Do you remember learning to walk? Most likely not. We learn to walk when we’re still very, very young… before our brains are developed enough for us to store long-term memories.

But even though you don’t remember learning it, you most certainly know how to walk. Your body is so adept at it that you don’t even have to think about how you’re doing it. You just point your body in the direction you want to go, and you walk there.

Your muscles are working subconsciously, together with your brain, to get you where you want to go. Whether walking, running, or jumping, these movements are so ingrained in our everyday lives that we hardly notice them.

Yoga is our chance to reawaken those muscles in our consciousness.

The Iliopsoas – The Unsung Hero

Everyone knows the ‘Gluteus Maximus’ – the big muscle on our backside that pushes us forward as we walk or jump. But another one of the most crucial muscles in this bodily locomotion is also one of the easiest to overlook. The Iliopsoas lies deep within the body, in opposition with the gluteals, and its motion is so automatic to us that we don’t even feel it working most of the time.

The Iliopsoas, or “Psoas” for short, spans multiple joints. It runs all the way from the spine though the front of the pelvis and attaches to the femur. It contracts every time we hinge our hips… whenever we bend forward, walk, or lift our legs. The movement is so innate that it takes specific focus for us to begin to notice it.

The Iliopsoas
(Image: 3D Muscle Lab)

It is technically two muscles that work together, the Iliacus and the Psoas Major . . . so notable as a union that they are commonly referred to by one combined name, “Iliopsoas.” (Just like a celebrity supercouple.)


“Iliopsoas” is like “Brangelina,” minus the divorce.

Understanding Stability and Mobility

The muscles surrounding the hips and upper legs are big and powerful, since they do the lion’s share of the work moving our body anywhere we want to go. The stronger these muscles are, the bigger they get. But the bigger they get, the more they can hold tension and limit our range of motion. When you become “musclebound,” fewer motions are available to you.

On the flip side of the coin, the more mobile our hips are, the more likely we’ll be to do deep and irreparable damage to our hip joints since we don’t have as strong of a muscular base holding them in place.

So during yoga, we pursue a healthy balance between stability (strengthening) and mobility (stretching). We are simultaneously stretching and strengthening different muscles around the hip girdle, this muscular structure that powers us and holds us together.

In some poses we are stretching the hip flexors (especially the psoas) while strengthening the gluteals . . . as in Bridge pose.

Stretching the hip flexors in bridge pose.

In other poses we’re awakening the psoas and stretching the gluteals . . . like in our Seated Staff pose, and forward bends.

Awakening the psoas in Seated Staff pose (fold forward to stretch the glutes)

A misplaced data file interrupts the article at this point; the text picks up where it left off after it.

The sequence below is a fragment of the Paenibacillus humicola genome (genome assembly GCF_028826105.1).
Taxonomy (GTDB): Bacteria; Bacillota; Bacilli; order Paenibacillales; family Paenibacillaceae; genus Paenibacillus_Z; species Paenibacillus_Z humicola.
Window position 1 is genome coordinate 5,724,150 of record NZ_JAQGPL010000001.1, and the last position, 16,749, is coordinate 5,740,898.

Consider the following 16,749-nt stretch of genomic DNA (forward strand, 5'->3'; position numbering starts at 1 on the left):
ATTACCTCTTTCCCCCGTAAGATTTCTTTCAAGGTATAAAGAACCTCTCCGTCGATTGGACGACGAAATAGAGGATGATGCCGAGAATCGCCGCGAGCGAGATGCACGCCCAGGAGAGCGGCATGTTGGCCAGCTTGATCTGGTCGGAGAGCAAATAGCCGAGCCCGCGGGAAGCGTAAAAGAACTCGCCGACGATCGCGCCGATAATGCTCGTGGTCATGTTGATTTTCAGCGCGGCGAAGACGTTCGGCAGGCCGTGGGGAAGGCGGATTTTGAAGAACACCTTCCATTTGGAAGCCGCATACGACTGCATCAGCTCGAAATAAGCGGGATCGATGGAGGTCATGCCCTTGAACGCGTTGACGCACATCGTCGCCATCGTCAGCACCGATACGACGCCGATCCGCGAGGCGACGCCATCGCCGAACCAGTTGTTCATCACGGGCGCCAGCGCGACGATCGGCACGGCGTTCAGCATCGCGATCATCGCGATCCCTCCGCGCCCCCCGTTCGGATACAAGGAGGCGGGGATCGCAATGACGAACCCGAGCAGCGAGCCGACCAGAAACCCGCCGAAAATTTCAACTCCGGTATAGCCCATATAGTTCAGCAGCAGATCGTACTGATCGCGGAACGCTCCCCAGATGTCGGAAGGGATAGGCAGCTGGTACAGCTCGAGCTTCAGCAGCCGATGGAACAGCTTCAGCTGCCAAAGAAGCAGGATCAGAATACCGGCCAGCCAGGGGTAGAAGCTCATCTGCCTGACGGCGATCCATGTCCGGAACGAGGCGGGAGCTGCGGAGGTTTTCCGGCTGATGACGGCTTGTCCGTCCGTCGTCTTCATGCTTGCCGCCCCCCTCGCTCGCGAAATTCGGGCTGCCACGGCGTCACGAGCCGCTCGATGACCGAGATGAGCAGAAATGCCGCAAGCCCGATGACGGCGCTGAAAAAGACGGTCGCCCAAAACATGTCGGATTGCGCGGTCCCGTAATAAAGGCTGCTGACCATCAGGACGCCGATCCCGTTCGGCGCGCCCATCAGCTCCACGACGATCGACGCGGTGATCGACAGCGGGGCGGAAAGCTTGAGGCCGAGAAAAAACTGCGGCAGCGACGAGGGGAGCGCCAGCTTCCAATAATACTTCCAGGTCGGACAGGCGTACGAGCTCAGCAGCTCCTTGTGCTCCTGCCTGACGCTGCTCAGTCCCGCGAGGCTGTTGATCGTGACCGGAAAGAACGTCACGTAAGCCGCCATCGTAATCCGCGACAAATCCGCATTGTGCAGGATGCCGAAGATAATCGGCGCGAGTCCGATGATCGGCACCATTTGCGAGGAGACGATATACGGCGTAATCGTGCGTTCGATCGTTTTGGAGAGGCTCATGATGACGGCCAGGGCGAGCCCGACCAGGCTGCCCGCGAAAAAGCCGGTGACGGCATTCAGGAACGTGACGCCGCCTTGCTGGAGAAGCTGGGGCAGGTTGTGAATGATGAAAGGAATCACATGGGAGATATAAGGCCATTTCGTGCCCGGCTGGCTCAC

The Art of the Hip Hinge

Hinging our hips is key to protecting our spine in forward bends. By engaging the psoas and hinging forward, we’re keeping our spine neutral as we stretch the big muscles on the back side of the body.

Hip hinging gets easier with practice, as we build awareness of our psoas. A few things to remember:

  1. Keep your knees slightly bent. If you’re like 99% of us and have any tightness on the back side of the body (especially in the hamstrings), you’ll need to have some bend in the knees in order to maintain a neutral spine.
  2. Place your fingertips in the crease where your thighs connect to your hips. Feel this crease deepen as you hinge forward.
  3. Intentionally reach the hips back. If you’re standing up, feel like you’re going to be tapping your butt on an invisible chair behind you. It may feel strange at first to reach your butt backward, but it really does help engage the psoas so it can help you hinge forward.
  4. Work together with your breath. Use a “sinking style” breath where we inhale as we lengthen the spine, and then exhale as we fold forward.
Hinging with a sinking breath into a deep straddle fold.

Choosing to work with or against Gravity

Hip hinging doesn’t only happen while standing up in Chair pose or Forward Fold, it also happens in Downward Facing Dog, Seated Fold, and Legs Up the Wall. The only difference is our orientation (which way our body is pointed). This determines whether we’re working with gravity or against it in our fold.

Gravity can counteract or amplify what we’re feeling in the body, making a pose gentler or more challenging. For example, Pigeon Pose and Figure 4 Pose are the same essential pose.

Left: Pigeon Pose Right: Figure 4 Pose

In Figure 4 we’re lying down on our back so we’re working against gravity, making the pose more gentle. In Pigeon, gravity is pulling your body downward and making sensations more intense.

Or you could even stand up in the same position for a Standing Pigeon, working on balance at the same time.

Standing pigeon – stretching the glutes while in a balance

Neither pose is inherently “better” than the other… it simply is a choice based on what you’re seeking to stretch or strengthen in a given day, in a given breath, in a given pose.

You’re empowered to make the choice that makes your hips happy.